Partner Tracy D. Mygatt

Queer Places:
Bryn Mawr College, 101 N Merion Ave, Bryn Mawr, PA 19010, Stati Uniti
Stapeley Hall, 6300 Greene St, Philadelphia, PA 19144, Stati Uniti

Frances May Witherspoon (July 8, 1886 – December 16, 1973) was an American writer and activist, co-founder with Tracy Dickinson Mygatt of the War Resisters League, and executive secretary of the New York Bureau of Legal Advice, a forerunner of the American Civil Liberties Union.

Frances May Witherspoon was born in 1886, in Meridian, Mississippi, the daughter of law professor and Congressman Samuel Andrew Witherspoon, and his wife, Susan E. May.[1] She graduated from Bryn Mawr College in 1909. After some years as a suffrage and labor organizer in Pennsylvania, she and Mygatt moved to New York City in 1913.[2]

In New York City Witherspoon and Mygatt joined the Woman's Peace Party, and together edited their publication, Four Lights.[3][4] They also organized the Socialist Suffrage Brigade, and edited an issue of The Call about suffrage.[5]

During the first World War, Witherspoon worked with various peace organizations, and lobbied in Washington against U. S. involvement in the war.[6] She was a founding officer of the Anti-Enlistment League in 1915.[7] In 1917, she co-founded the New York Bureau of Legal Advice with attorney Charles Recht, to assist conscientious objectors, draft resisters, and war protesters.[8][9] She was anonymous author of a pamphlet, Who Are the Conscientious Objectors? published in 1919.[10]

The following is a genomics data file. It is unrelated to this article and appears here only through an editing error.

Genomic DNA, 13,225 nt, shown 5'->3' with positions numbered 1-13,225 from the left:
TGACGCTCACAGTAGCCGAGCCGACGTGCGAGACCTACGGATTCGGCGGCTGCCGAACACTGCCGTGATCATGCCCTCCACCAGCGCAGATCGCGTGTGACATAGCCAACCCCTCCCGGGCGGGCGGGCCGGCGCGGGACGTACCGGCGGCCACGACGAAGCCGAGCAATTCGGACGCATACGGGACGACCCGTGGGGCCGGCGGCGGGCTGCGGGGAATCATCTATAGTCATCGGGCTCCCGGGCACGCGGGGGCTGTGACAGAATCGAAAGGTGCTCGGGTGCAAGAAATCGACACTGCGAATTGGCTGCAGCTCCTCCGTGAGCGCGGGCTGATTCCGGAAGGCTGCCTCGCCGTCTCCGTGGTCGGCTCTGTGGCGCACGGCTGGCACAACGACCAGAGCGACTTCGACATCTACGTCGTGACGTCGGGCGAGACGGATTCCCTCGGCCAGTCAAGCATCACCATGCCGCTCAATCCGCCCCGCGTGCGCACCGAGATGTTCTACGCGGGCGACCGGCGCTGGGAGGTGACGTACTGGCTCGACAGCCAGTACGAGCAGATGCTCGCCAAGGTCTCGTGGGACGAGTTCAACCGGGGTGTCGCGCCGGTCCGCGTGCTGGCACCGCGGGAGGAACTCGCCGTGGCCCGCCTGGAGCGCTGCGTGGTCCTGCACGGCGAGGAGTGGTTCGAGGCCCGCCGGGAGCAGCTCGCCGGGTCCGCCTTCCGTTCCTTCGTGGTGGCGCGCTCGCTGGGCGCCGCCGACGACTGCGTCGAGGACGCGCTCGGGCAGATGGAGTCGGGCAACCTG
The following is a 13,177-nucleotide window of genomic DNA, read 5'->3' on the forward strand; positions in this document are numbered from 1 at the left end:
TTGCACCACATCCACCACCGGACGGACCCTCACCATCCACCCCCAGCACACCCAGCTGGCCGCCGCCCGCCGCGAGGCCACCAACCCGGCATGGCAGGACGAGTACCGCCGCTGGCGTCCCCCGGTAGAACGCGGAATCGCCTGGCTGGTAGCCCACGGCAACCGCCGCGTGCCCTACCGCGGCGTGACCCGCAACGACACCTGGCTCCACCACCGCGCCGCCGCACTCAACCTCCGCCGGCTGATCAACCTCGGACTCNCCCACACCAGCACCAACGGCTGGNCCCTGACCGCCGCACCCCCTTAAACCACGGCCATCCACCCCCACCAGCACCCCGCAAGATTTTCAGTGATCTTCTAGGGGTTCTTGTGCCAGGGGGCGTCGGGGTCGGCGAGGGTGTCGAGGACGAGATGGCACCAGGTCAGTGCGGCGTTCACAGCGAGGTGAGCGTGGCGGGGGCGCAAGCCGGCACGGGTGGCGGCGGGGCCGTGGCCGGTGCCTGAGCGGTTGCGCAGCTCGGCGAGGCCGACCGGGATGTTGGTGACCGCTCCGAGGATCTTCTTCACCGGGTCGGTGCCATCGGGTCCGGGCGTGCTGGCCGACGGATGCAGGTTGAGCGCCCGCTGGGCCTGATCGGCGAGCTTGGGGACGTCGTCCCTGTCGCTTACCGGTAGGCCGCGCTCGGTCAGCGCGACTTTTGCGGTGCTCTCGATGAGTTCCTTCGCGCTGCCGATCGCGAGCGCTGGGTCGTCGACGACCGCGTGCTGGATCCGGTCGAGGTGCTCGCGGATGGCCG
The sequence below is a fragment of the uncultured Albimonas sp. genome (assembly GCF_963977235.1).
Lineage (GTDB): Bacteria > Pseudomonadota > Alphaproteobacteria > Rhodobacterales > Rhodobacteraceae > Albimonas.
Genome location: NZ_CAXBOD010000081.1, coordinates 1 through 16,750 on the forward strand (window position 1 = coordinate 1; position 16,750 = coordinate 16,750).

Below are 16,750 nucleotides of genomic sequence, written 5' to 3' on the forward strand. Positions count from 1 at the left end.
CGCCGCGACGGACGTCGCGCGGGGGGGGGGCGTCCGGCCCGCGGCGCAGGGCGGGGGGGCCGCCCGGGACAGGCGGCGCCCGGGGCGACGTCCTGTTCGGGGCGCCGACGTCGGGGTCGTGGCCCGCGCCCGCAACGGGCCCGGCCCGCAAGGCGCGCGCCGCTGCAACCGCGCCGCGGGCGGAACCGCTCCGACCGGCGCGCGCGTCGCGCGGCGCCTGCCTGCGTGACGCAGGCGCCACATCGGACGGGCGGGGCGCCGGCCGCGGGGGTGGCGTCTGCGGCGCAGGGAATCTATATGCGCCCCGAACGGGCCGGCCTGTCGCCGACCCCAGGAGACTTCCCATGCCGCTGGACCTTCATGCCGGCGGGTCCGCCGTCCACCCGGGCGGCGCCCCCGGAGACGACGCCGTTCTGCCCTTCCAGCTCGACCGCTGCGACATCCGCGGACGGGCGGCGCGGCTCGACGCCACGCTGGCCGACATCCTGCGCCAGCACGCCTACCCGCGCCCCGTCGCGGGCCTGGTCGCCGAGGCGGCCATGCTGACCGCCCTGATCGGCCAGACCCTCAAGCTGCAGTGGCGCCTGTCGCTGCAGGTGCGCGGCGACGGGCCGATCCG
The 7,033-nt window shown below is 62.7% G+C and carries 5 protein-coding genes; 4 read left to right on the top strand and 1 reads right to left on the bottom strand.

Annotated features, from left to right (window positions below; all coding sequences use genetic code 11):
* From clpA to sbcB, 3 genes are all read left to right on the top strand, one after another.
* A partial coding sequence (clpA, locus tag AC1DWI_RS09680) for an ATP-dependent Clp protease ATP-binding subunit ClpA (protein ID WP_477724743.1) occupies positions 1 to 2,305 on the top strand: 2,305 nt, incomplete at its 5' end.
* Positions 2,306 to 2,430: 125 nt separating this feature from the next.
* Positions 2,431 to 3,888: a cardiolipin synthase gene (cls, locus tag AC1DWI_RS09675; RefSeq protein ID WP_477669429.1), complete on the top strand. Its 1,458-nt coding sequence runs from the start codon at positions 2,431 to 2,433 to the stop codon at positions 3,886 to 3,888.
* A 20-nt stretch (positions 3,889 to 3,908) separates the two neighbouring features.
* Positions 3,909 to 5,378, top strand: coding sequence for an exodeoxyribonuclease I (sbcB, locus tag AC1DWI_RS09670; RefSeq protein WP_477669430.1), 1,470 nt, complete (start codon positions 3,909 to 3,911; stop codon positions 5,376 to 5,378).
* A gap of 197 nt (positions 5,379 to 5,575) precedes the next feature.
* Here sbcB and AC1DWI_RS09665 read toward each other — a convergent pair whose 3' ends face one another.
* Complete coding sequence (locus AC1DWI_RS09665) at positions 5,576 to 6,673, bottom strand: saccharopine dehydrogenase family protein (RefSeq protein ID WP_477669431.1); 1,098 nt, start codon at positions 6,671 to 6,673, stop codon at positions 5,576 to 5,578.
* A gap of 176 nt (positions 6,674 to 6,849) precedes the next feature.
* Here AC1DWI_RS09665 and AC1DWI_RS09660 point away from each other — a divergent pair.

Witherspoon and Mygatt continued with peace work after the war, as members of the Women's Peace Union, and as founders of the War Resisters League in 1923.[11] They were charter members of the Episcopal Pacifist Fellowship when it was founded in 1939. In 1961 they were recognized jointly with the WRL Peace Award.

Witherspoon and Mygatt co-wrote two Biblical novels, The Glorious Company (1928) and Armor of Light (1930), and a play about Vincent Van Gogh, Stranger Upon Earth, among other literary collaborations.[12][13]

In her eighties, Frances Witherspoon organized a campaign among Bryn Mawr alumnae against the Vietnam War.[14]


Stapeley Hall, Philadelphia

Witherspoon lived and worked with Tracy D. Mygatt for over sixty years, in New York City, and later in Brewster, New York and Philadelphia, Pennsylvania.[15] The pair were active in the Episcopal Church.[16] They died within a month of each other, in late 1973, in Philadelphia; Witherspoon was 87 years old.[17] The couple's papers were donated to the Swarthmore College Peace Collection.[18]


  1. https://en.wikipedia.org/queerplaces/images/Frances_M._Witherspoon